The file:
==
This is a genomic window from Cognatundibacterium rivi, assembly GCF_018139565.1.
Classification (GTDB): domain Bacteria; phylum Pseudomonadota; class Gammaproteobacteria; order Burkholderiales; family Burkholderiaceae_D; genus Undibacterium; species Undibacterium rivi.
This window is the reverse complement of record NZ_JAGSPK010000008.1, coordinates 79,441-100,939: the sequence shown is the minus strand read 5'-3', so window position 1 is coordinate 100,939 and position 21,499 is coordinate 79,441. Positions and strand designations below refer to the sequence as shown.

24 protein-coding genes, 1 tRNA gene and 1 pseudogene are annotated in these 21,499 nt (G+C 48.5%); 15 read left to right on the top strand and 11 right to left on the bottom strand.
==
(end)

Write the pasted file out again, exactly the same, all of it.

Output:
This is a genomic window from Cognatundibacterium rivi, assembly GCF_018139565.1.
Classification (GTDB): domain Bacteria; phylum Pseudomonadota; class Gammaproteobacteria; order Burkholderiales; family Burkholderiaceae_D; genus Undibacterium; species Undibacterium rivi.
This window is the reverse complement of record NZ_JAGSPK010000008.1, coordinates 79,441-100,939: the sequence shown is the minus strand read 5'-3', so window position 1 is coordinate 100,939 and position 21,499 is coordinate 79,441. Positions and strand designations below refer to the sequence as shown.

24 protein-coding genes, 1 tRNA gene and 1 pseudogene are annotated in these 21,499 nt (G+C 48.5%); 15 read left to right on the top strand and 11 right to left on the bottom strand.